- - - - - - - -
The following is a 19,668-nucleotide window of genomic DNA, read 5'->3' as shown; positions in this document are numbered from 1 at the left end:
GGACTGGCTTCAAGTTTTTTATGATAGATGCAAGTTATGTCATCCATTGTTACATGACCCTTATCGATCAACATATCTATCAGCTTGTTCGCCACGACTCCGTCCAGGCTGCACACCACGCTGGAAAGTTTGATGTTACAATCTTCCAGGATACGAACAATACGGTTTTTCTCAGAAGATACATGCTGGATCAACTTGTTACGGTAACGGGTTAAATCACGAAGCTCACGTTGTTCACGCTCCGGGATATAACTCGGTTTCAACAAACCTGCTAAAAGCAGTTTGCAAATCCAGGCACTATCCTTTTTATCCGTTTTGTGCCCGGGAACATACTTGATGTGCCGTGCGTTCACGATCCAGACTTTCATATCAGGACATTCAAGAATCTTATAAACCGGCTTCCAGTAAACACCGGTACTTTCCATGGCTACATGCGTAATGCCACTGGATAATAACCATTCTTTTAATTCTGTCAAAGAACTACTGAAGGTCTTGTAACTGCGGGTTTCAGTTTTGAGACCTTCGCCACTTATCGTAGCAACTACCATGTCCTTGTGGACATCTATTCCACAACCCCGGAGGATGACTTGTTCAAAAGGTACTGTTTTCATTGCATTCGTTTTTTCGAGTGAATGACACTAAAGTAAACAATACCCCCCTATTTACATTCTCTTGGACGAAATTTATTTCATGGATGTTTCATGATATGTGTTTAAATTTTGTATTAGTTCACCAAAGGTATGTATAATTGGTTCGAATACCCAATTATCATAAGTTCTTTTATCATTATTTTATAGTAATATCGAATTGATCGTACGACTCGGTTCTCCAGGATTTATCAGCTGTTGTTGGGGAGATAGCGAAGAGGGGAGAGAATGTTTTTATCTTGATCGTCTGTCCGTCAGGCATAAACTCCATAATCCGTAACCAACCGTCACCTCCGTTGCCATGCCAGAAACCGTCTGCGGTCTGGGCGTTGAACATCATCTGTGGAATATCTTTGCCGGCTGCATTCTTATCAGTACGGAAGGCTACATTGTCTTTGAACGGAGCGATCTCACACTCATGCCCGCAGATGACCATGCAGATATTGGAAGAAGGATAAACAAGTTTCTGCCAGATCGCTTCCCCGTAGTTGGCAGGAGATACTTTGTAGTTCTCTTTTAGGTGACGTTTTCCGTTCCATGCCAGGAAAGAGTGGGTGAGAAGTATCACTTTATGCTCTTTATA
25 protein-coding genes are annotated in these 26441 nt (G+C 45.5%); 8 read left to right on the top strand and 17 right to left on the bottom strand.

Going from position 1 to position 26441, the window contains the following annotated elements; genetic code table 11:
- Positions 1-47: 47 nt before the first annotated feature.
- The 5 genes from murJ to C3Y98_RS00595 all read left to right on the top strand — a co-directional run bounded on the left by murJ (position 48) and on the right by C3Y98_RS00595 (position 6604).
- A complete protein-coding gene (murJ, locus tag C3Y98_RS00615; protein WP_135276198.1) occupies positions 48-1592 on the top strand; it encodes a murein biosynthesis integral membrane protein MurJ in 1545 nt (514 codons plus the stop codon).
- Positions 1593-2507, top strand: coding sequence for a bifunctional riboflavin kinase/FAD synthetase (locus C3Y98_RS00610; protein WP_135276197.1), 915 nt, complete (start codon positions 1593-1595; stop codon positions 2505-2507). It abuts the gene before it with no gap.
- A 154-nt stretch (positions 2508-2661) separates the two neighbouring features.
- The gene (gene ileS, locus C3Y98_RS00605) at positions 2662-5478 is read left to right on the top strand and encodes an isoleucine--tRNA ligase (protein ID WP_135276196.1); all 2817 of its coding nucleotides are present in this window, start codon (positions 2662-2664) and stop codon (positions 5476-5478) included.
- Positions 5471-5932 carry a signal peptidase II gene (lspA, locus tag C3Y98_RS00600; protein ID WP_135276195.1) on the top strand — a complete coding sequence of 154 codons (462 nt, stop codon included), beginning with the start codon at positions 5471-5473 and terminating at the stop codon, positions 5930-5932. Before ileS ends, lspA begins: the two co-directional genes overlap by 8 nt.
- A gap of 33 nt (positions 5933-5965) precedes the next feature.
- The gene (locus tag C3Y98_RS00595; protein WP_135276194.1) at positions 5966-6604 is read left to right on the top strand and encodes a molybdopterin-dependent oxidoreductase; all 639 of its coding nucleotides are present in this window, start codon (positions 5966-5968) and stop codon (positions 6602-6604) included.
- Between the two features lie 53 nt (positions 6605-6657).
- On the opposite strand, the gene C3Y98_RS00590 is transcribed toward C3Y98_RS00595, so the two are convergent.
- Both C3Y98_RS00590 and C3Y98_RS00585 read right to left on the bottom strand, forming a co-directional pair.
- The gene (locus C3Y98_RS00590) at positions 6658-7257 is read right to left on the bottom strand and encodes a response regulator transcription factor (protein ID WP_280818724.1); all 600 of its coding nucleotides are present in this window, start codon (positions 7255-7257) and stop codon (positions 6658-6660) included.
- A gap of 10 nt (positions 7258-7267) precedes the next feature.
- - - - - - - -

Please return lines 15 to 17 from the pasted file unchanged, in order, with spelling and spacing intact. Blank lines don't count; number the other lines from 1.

- On the opposite strand, the gene C3Y98_RS00590 is transcribed toward C3Y98_RS00595, so the two are convergent.
- Both C3Y98_RS00590 and C3Y98_RS00585 read right to left on the bottom strand, forming a co-directional pair.
- The gene (locus C3Y98_RS00590) at positions 6658-7257 is read right to left on the bottom strand and encodes a response regulator transcription factor (protein ID WP_280818724.1); all 600 of its coding nucleotides are present in this window, start codon (positions 7255-7257) and stop codon (positions 6658-6660) included.